And then there’s a conspiracy theory in which the entire Island, and everything on it – the buildings, the hills, the trees, the rocks: even, some claim, the Islanders themselves – was all “painstakingly constructed during the Great Simulation of the 1980s.” Which begs the questions of why it’s now falling apart – and who’s to blame. But in a conspiracy theory, that’s no flaw – it’s the point.

“A political problem, by definition, is one that can’t be solved.”

– Ari Spencer

Neither story gives any real answers, of course. What they offer is a familiar blend of distraction, consolation and ammunition for confected culture wars.

But the Island’s all-too-real collapse is speeding up, and something’s got to give.

Twenty years before the novel opens, Jacob King got himself fished out of the sea, along with his three-year-old daughter. With Ari’s help, he used the myth – the Island Story – as his route to power. Three days before the novel opens, he passes the baton to his daughter, Jessica. She’s elected – again with Ari’s help – promising to stop the Island sinking; to eradicate homelessness; and to expose the truth about the death of half a dozen climate protesters a decade earlier.

Which is all fine, for a manifesto. Nobody on the inside – especially Ari, who wrote it – expects anything to happen. But Jessica has grown up as the Child, as the Saviour promised by Our Island Story. She is a true believer. Ari knows there’s nothing more dangerous: but Jessica is Leader now, and his choices are limited. He hatches a plot to give her what she wants, or at least what she ought to want, if only she’d start thinking like a politician. He winds up the opposition, pitching traditional myth against the forces of conspiracy in a potentially apocalyptic showdown that drags in every aspect of the Island’s establishment. With, as they say, hilarious consequences.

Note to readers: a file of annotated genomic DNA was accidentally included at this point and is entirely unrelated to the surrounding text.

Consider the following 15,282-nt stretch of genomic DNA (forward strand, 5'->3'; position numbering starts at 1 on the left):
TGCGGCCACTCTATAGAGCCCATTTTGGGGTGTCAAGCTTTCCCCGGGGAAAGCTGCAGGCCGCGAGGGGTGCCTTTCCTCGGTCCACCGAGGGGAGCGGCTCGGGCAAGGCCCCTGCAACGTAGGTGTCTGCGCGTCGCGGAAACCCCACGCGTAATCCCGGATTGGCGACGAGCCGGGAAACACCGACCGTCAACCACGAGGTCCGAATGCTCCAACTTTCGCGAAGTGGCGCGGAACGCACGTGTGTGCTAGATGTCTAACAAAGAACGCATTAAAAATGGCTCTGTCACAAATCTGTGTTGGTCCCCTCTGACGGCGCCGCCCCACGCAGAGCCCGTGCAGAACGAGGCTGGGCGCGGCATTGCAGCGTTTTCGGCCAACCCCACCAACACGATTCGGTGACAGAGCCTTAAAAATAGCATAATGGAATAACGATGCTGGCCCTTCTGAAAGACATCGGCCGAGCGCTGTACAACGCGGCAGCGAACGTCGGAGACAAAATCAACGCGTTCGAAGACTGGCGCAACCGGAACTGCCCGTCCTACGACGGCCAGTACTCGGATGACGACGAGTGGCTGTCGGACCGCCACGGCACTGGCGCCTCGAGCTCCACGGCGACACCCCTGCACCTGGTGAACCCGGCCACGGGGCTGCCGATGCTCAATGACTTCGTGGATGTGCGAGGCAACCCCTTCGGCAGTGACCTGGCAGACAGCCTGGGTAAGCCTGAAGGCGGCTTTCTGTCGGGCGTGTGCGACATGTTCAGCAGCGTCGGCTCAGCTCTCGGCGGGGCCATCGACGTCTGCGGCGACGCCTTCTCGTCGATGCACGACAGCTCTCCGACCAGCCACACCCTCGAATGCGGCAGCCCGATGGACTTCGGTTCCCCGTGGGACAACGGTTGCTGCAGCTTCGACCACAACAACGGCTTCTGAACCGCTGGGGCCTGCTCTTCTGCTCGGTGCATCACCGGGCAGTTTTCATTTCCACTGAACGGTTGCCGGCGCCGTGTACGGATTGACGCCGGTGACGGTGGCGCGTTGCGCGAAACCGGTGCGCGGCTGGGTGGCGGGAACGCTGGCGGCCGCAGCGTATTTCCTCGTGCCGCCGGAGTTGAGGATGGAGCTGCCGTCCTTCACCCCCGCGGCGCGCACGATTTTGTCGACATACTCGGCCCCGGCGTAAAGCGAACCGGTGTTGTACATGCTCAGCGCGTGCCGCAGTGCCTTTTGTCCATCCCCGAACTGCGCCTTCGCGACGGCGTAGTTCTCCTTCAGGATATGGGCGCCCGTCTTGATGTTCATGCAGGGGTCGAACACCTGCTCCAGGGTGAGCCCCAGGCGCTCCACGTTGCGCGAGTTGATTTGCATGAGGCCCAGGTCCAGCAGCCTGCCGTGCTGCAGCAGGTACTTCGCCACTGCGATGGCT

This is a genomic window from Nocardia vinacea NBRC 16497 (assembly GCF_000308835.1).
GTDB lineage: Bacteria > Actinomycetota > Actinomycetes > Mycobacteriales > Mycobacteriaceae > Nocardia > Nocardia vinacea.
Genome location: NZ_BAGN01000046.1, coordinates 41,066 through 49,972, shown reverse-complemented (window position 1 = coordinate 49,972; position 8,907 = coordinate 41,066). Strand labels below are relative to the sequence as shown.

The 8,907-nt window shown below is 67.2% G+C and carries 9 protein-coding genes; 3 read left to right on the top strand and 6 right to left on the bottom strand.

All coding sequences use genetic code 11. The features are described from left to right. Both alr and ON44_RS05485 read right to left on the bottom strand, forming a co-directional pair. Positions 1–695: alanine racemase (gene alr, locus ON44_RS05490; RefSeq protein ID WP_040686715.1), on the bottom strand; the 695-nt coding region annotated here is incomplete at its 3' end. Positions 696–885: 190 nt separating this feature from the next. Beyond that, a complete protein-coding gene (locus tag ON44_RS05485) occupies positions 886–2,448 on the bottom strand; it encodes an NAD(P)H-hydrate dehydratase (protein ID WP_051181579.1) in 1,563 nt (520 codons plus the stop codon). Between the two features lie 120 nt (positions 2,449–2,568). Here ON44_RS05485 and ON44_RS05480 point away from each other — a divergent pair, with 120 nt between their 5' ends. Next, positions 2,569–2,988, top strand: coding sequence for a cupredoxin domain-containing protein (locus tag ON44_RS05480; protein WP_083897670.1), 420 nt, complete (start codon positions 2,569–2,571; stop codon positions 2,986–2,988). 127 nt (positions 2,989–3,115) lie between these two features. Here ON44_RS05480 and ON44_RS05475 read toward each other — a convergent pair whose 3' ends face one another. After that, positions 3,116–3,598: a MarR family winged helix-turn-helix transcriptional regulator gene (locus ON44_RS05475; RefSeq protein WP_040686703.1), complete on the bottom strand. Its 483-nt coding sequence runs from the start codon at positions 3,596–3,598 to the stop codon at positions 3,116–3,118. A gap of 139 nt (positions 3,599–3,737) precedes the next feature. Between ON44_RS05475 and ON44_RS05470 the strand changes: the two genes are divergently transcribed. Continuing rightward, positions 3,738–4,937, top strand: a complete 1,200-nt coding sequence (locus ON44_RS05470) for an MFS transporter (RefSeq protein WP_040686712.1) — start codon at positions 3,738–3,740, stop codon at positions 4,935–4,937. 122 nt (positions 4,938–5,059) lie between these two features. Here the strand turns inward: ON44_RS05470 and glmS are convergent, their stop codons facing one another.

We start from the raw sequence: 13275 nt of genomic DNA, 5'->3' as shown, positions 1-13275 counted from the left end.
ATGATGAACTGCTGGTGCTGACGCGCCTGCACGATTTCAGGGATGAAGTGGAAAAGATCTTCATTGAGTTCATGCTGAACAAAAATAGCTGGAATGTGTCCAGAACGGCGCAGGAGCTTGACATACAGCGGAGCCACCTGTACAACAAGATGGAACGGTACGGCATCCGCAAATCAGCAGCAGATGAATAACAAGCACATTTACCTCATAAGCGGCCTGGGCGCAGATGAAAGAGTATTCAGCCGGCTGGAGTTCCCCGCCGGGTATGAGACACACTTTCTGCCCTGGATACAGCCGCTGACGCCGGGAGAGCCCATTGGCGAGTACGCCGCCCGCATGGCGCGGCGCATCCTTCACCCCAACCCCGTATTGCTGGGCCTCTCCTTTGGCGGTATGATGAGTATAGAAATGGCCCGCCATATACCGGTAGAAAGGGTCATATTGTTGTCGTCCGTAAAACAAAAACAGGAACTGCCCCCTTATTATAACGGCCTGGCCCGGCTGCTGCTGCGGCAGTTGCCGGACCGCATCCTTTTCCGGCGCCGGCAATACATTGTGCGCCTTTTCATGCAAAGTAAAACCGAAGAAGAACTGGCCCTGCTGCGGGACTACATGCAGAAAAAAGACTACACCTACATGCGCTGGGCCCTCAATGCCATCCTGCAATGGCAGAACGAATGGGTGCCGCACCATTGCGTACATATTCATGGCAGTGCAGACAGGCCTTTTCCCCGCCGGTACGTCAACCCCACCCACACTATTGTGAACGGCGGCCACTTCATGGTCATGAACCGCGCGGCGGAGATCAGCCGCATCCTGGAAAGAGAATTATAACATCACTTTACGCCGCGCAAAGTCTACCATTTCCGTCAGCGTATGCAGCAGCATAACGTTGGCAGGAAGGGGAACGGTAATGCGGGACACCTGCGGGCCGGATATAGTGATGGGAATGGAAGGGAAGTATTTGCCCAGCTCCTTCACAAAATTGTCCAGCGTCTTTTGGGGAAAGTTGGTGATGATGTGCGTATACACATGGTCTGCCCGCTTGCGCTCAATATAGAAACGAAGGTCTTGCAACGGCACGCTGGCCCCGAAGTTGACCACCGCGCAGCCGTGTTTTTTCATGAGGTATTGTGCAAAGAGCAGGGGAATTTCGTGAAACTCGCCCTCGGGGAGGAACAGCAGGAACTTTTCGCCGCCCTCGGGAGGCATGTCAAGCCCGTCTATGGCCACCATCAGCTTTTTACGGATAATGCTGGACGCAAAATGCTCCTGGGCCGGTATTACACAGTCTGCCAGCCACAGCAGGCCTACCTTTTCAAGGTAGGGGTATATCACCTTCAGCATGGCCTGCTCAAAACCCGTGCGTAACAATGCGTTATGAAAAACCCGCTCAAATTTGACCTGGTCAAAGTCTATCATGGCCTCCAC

At a time when trust in politicians and the stories they tell has never been lower – a trend greatly exacerbated by the cynical boosterism, jingoism and casual relationship with the truth that has characterised all our leaders from Cameron to Sunak – it may be tempting to think we need more Jessicas, and fewer Aris. More genuine idealism, less manipulation. But, if there is a lesson to Our Island Story – Marshall’s or mine – it may be that the desire for answers, for endings, can itself be dangerous. Beware politicians offering solutions.

In late 1937, Henrietta Marshall published a less famous follow-up, Kings and Things, taking her children’s history to the brink of global catastrophe (without once mentioning the Nazis). The closing paragraph reminds us that “being a Good King of England isn’t all like living in a Fairy-Tale, as you who have read this book Very Well Know.”


Life on the Island isn’t a fairy tale: it isn’t any kind of story, in fact, precisely because it doesn’t end. We have to keep doing stuff – endless, often boring stuff – over and over again to make it better; or at least to stop it getting worse.

Guy Ware is the author of five novels and a collection of short stories. Our Island Story is available now from Salt Publishing.
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[1] For what it’s worth, Cameron’s deputy Nick Clegg chose The Gruffalo, and only subsequently discovered that monsters are real after all.